One of the issues when trying to get people to use free software is that it just takes them a lot of time and effort to migrate. This is partly because any new system takes time to learn. You are familiar with the old and unfamiliar with the new. It took me some effort to migrate from Windows to Mac OS a few years back, sometimes to frustration that I couldn’t figure out the simplest of things. But partly it is also because the free software creators are ‘nerds’ (obviously) who need nothing else than a command line on a computer. And always seem to say: “Oh, but that is easy, you just set the blahblah to be blah and then the blah blah will blah.” (as I catch myself doing when explaining something). They just don’t need usability, they already know it all. User-friendly free software that ‘just works’ and ‘looks pretty’ still doesn’t get the attention it should, although that is changing.
Another point to remember is that as spoiled consumers who won’t spend more than 3 seconds at trying something out until discarding it as useless, maybe we could spend a bit more time on figuring it out. Sure, that free software alternative may looks less shiny and may miss that or that feature, but wouldn’t that be a small sacrifice to get freedom in return? Think of what some people sacrificed to obtain their freedom.
This relates to the previous point about usability: at the moment getting your computer to be (more) secure and your communications to be (more) private takes an awful lot of learning, time and effort. No wonder many people just can’t get it to work. Why should we have to do so much effort in order to get secure and private communications?
Why can’t we buy a computer or a smartphone that is secure by default? Fortunately, there are some small companies that are offering this right now. And we see some start-ups working on ‘secure’ smartphones (even though they don’t use free software yet).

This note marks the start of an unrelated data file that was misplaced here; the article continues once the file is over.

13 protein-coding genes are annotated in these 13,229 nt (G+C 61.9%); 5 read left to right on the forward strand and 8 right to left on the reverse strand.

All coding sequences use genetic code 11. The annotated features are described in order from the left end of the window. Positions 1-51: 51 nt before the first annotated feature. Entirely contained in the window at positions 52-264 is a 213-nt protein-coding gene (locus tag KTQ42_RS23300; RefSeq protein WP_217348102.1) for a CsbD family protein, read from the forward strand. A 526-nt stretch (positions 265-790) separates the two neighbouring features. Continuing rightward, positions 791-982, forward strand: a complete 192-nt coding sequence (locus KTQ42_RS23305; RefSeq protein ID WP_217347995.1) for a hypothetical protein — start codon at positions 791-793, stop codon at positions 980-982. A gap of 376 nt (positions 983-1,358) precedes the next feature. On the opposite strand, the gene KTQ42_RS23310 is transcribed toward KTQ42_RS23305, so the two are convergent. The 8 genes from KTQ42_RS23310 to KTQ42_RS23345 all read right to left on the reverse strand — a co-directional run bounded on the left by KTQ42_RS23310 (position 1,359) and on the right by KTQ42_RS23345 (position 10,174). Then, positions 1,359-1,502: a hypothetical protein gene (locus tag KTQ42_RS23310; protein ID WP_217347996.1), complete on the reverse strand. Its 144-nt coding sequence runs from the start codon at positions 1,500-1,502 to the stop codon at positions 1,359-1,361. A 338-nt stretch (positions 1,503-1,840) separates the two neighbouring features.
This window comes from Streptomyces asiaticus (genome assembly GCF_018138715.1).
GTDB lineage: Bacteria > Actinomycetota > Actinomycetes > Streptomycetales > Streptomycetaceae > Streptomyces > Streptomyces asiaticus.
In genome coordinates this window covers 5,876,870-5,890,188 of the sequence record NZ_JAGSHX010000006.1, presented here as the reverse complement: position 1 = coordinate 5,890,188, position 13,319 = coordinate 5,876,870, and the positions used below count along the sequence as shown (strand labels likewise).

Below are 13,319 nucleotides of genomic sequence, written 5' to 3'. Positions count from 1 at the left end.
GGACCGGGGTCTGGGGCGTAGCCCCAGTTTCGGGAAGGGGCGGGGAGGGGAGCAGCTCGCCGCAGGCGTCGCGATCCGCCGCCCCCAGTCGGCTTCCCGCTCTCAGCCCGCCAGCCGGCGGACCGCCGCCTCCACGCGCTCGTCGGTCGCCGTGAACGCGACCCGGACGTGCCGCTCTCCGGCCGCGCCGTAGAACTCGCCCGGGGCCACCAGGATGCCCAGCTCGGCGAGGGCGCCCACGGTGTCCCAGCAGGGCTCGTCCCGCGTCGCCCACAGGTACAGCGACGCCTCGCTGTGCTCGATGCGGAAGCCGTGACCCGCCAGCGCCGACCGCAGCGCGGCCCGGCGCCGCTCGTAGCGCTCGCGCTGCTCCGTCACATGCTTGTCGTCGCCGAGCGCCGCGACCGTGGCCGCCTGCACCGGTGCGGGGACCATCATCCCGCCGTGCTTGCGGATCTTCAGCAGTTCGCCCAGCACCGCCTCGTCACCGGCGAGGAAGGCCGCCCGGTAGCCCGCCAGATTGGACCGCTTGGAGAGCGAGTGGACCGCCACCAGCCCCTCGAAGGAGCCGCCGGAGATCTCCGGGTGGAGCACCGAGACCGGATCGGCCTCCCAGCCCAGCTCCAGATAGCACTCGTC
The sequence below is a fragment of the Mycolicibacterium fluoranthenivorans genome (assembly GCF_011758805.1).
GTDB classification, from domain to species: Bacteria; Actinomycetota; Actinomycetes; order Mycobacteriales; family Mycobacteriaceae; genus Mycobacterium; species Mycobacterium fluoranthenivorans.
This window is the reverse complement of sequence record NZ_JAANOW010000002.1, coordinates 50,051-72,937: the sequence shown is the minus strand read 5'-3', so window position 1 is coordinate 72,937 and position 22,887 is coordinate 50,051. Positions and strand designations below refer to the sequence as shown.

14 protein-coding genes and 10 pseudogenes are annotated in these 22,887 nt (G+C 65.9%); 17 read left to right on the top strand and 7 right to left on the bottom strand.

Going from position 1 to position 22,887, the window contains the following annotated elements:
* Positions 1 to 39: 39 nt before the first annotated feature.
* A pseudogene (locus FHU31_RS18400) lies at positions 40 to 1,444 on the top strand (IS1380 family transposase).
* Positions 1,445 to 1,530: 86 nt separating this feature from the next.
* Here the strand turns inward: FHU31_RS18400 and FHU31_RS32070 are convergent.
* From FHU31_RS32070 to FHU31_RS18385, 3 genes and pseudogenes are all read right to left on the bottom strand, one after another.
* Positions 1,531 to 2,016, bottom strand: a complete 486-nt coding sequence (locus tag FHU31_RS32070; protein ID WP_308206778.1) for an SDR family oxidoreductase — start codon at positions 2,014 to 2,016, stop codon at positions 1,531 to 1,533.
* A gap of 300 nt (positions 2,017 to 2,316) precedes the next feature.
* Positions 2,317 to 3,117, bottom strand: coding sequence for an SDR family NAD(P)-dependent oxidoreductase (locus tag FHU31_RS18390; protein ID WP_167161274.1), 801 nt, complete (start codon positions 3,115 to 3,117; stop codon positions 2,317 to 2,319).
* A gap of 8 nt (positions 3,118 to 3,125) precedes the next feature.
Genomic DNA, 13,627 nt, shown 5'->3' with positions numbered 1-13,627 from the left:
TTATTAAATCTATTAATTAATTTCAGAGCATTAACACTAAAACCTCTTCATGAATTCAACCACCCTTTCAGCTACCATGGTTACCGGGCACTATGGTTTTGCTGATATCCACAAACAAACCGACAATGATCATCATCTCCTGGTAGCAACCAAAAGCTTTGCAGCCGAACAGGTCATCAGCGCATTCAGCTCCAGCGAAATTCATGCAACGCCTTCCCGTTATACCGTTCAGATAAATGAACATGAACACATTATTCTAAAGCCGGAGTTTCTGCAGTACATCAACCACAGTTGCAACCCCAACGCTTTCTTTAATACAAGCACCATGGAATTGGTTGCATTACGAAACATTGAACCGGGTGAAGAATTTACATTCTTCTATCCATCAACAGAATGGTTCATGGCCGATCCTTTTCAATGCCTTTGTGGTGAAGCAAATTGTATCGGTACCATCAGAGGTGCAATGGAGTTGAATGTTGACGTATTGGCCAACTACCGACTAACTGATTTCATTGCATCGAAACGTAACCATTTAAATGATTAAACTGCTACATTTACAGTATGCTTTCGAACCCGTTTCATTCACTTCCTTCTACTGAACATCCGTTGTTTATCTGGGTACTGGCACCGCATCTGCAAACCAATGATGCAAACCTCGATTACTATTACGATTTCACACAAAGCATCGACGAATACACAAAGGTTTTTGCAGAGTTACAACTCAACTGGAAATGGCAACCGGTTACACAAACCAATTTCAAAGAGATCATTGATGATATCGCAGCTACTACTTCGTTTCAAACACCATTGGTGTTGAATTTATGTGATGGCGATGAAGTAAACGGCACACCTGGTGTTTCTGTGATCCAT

Developing free software, like developing any software, costs money. At the moment this is financed by subsidies and grants, donations and by corporations who benefit from the software that is developed. This is all fine, but it leaves an enormous gap between the means the proprietary software organizations have and what an organization like the FSF has.
In my view the sustainable way of free software development, and additionally free hardware development, would be that the people developing this stuff make a good living by selling products. Again, some small companies are doing this, also some larger examples exist, but it is not enough to start making a real dent. Some scalable innovations are needed here. Not technical innovations perse, more smart business and marketing people who put their mind to it.
This is not really a take-away point as in a realization I had about the what & why of free software, but more of a thing that I had no idea about was going on. And that the FSF has been fighting this battle for years. And it is not about patent trolls. Apparently for the past 20 years big corporations like Apple, Amazon and Microsoft have been patenting nifty ideas of software at the US Patent Office and patent bureaus in other countries.
The FSF standpoint is that patenting software is simply not possible. Software falls outside the range of the definition of ‘novel invention’ etc. Their claim is that I should be free to let my computer do the calculations that I want it to do. They compare it to cooking recipes: I am allowed to make a lentil soup in any which way I want, looking at existing recipes, remixing what I see, using advice from others, etc. And at no point should the result be that I am cooking a lentil soup that is patented and therefor not allowed.